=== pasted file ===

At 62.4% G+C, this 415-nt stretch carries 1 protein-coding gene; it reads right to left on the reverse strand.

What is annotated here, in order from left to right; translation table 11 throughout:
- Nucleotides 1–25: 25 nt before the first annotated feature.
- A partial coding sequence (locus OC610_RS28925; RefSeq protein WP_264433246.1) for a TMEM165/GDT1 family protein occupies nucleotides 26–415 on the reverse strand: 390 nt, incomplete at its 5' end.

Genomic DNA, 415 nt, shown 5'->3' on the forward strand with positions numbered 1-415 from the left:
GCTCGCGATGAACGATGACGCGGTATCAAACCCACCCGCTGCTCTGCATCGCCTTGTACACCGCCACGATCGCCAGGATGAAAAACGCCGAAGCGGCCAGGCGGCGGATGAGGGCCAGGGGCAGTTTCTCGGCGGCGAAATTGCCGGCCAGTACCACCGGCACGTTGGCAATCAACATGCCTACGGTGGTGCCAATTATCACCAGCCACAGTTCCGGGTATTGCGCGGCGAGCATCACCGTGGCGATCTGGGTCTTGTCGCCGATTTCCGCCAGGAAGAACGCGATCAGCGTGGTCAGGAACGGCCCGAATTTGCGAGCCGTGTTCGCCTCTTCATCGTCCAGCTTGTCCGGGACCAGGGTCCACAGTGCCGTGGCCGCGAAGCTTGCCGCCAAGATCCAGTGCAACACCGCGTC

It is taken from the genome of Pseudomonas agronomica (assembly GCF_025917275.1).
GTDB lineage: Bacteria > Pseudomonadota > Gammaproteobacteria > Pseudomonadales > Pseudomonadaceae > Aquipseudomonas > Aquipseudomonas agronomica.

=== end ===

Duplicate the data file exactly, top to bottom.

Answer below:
At 62.4% G+C, this 415-nt stretch carries 1 protein-coding gene; it reads right to left on the reverse strand.

What is annotated here, in order from left to right; translation table 11 throughout:
- Nucleotides 1–25: 25 nt before the first annotated feature.
- A partial coding sequence (locus OC610_RS28925; RefSeq protein WP_264433246.1) for a TMEM165/GDT1 family protein occupies nucleotides 26–415 on the reverse strand: 390 nt, incomplete at its 5' end.

Genomic DNA, 415 nt, shown 5'->3' on the forward strand with positions numbered 1-415 from the left:
GCTCGCGATGAACGATGACGCGGTATCAAACCCACCCGCTGCTCTGCATCGCCTTGTACACCGCCACGATCGCCAGGATGAAAAACGCCGAAGCGGCCAGGCGGCGGATGAGGGCCAGGGGCAGTTTCTCGGCGGCGAAATTGCCGGCCAGTACCACCGGCACGTTGGCAATCAACATGCCTACGGTGGTGCCAATTATCACCAGCCACAGTTCCGGGTATTGCGCGGCGAGCATCACCGTGGCGATCTGGGTCTTGTCGCCGATTTCCGCCAGGAAGAACGCGATCAGCGTGGTCAGGAACGGCCCGAATTTGCGAGCCGTGTTCGCCTCTTCATCGTCCAGCTTGTCCGGGACCAGGGTCCACAGTGCCGTGGCCGCGAAGCTTGCCGCCAAGATCCAGTGCAACACCGCGTC

It is taken from the genome of Pseudomonas agronomica (assembly GCF_025917275.1).
GTDB lineage: Bacteria > Pseudomonadota > Gammaproteobacteria > Pseudomonadales > Pseudomonadaceae > Aquipseudomonas > Aquipseudomonas agronomica.